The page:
What's 'Bugging' You?
Mosquitoes got you down this summer? Ticks? Roaches? Now is a great time to challenge students to learn more about the fascinating world of bugs! Try some of these activities and check out some informative sites.
They're in your grass and in the air. They're in your house and in your pool. They're in your bed and on your pets! They're everywhere! Bugs!
And at no time of year are bugs more plentiful than they are during the summer months! This is the perfect time of year to "get the bug" and to challenge your amateur entomologists to get outdoors and do some investigating.
The world is full of bugs. Some experts estimate that there might be as many as ten million different species of bugs!
If you gathered together all the world's bugs in one place and weighed them, those bugs would weigh more than all the world's people and animals put together!
If you gathered together in one place all the world's ants, it would take a long time to count them -- all ten thousand trillion of them!
And did you know that in some parts of the world insects are an important part of people's diets? Insect eaters say that termites taste like pineapple and bees have a nutty flavor.
Following are a handful of activities and a swarm of Internet connections that you might use to motivate and challenge your students to learn more about what's bugging them. Ready? Set? Go buggy!
- Spider Math. Did you know that a spider can eat its own weight in food each day. Do you eat your own weight each day? Invite students to calculate how many quarter-pound hamburgers they would have to eat today in order to eat their own weight!
- Hands-On Science: An Insect's Senses. Many insects use their antennae to feel their surroundings. Invite students to choose a partner. One partner blindfolds the other and hands that person two straws. Then the partner without the blindfold places an object on a table (for example, a book, a box of tissue, or a thermos). The blindfolded partner must try to use the straw "feelers" to determine whcat the object is.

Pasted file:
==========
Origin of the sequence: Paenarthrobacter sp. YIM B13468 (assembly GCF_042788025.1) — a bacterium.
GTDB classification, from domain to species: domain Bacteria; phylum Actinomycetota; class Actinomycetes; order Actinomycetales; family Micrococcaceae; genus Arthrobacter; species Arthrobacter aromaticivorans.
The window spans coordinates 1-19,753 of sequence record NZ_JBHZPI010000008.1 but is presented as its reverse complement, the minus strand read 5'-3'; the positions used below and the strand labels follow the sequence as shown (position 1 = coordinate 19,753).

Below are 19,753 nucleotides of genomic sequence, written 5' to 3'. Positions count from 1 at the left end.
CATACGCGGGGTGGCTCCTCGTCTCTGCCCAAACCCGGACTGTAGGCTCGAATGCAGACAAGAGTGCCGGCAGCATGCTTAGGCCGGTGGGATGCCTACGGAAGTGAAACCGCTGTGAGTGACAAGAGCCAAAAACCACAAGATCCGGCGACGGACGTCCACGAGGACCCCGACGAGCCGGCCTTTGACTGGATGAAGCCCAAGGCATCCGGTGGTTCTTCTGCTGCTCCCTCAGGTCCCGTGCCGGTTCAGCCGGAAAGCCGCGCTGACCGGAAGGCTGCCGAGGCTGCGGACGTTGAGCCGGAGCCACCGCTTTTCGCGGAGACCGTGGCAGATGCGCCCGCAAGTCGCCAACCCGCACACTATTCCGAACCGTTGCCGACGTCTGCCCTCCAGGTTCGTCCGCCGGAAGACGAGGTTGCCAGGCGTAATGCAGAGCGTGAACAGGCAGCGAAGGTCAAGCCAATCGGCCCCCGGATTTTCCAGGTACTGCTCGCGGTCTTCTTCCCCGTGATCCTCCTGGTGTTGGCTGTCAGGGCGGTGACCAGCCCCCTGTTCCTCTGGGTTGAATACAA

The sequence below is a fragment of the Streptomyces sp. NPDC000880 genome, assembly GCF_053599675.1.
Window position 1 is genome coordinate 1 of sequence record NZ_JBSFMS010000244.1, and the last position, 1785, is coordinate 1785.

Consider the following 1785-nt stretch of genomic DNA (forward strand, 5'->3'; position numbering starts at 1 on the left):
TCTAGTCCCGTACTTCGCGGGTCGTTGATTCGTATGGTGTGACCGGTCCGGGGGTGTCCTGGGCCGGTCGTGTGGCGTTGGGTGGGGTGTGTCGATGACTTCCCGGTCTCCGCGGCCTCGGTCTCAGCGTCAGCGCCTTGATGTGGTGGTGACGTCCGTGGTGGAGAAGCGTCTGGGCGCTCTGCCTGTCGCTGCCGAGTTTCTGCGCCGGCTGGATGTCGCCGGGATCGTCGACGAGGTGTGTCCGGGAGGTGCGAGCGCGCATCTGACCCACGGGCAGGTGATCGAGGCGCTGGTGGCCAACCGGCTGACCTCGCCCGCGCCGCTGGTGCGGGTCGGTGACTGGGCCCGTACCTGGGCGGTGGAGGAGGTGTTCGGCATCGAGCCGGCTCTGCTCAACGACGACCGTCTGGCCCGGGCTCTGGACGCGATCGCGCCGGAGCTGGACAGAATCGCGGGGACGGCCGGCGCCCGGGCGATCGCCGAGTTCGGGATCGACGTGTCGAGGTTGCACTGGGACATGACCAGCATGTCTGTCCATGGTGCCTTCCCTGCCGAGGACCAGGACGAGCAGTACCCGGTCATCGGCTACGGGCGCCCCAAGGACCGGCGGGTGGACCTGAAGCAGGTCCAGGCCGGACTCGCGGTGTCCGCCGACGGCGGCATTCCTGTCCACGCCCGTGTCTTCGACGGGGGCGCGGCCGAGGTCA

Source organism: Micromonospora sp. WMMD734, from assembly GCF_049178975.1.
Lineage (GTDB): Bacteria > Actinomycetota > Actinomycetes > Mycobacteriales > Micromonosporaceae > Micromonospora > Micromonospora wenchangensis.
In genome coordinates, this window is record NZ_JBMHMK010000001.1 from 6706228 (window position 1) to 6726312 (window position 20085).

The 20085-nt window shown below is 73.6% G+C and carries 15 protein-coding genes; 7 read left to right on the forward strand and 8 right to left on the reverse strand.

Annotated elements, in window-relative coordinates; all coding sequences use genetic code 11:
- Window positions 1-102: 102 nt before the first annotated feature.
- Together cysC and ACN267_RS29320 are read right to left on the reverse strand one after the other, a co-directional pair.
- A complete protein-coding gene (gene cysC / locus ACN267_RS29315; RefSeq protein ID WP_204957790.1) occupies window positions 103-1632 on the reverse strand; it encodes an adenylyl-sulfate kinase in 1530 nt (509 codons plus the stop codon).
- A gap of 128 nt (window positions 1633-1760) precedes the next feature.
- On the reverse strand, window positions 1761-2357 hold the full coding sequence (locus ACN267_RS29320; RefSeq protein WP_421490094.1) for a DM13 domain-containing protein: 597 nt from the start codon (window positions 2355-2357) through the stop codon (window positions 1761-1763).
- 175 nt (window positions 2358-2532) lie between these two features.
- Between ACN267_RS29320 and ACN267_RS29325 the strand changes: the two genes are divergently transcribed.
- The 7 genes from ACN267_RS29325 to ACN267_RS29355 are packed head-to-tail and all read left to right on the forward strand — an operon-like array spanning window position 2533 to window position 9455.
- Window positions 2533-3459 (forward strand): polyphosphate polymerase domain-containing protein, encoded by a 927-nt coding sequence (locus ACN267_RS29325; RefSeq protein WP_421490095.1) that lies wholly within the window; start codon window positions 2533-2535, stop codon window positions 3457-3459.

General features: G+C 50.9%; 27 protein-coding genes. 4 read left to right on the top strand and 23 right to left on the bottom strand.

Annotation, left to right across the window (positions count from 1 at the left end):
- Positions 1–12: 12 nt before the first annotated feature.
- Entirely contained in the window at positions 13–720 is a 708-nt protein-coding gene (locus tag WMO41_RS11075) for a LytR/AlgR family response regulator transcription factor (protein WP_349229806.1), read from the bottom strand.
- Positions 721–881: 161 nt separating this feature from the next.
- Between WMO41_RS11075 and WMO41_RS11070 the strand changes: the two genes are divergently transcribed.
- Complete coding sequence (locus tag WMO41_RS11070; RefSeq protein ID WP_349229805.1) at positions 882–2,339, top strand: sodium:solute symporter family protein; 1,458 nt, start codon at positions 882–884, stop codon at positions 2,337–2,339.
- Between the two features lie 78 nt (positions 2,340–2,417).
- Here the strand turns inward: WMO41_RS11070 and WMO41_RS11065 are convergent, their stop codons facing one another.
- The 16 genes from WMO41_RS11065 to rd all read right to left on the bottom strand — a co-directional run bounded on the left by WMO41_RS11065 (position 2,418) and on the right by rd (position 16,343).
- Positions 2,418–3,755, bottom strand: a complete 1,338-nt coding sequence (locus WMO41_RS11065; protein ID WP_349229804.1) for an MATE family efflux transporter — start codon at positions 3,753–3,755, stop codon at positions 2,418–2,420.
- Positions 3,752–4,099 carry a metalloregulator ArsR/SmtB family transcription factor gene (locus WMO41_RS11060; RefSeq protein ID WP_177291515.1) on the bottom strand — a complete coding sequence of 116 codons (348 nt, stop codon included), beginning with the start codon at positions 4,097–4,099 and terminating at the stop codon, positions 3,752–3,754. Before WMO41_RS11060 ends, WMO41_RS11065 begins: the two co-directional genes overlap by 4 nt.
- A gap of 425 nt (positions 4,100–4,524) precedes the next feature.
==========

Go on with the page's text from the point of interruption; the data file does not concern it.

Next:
- Persuasive Essay - Bug Them! The United States has a National Bird (the bald eagle) but it doesn't have a National Insect. If you could choose one insect to be the National Insect, which insect would you choose? Invite students to write an essay in support of their choice. The more good reasons for choosing that insect, the better! Then invite students to share their essays with their classmates. Who made the most convincing argument? Which insect would the students choose to be the National Insect?
- Make a Book of Bug Riddles and Jokes. Bugs might not be a laughing matter--but there are tons of jokes about bugs. Invite students to share their favorite bug jokes. Create a book of the jokes, one joke per page with an illustration. Here are a few jokes to get you going!
- What do you get if you cross a mosquito with a sheep?
- What do you call a bee that is born in the month of May?
- What's an ant's favorite song?
The National Ant-them!
- What kind of bee has no stinger and no wings?
- Where can a spider always find a fly, even during the winter?
In Web-ster's Dictionary!
- What's the biggest ant in the world?
- What's a mosquito's favorite sport?
- Cooperative Group Activity. Divide the class into cooperative groups. Challenge each group to work together to create a list of insects---as many as they can name in five minutes. (For older students, with dictionaries handy, spelling counts!) Then bring the groups together. Create a class list. Which group seemed to come up with the largest number of uncommon insects?
- Pick a Bug/Gather the Facts. Invite each student to choose a bug from the list generated in the previous activity. Challenge students to learn more about the bugs they chose. Every student should gather five interesting facts about his/her bug to share with the class.
- Just for Fun--Bug Bingo! Create a Bingo game board with 16 squares. Invite students to write the word "FREE" in one square. In each of the other squares, in any order, students should write the name of another insect. (Use the class list from the previous activity.) While they're doing that, you can write the name of each insect from the list on a small slip of paper. Then place the slips in a container and draw insect names, one at a time, from the container. The first person to call "BUG BINGO!" is the winner.
- Science -- Insect or Spider? What's the difference? Invite students to find out. Have students complete a chart that will show the differences between insects and spiders.
|How many legs?
|How many body parts?
|Does it have antennae?
Entomology, the study of insects, is the subject of hundreds of Web sites. I've narrowed that list down to a dozen or so sites described here.
Article by Gary Hopkins
Education World® Editor in Chief
Copyright © 2003 Education World
Links last updated 07/03/11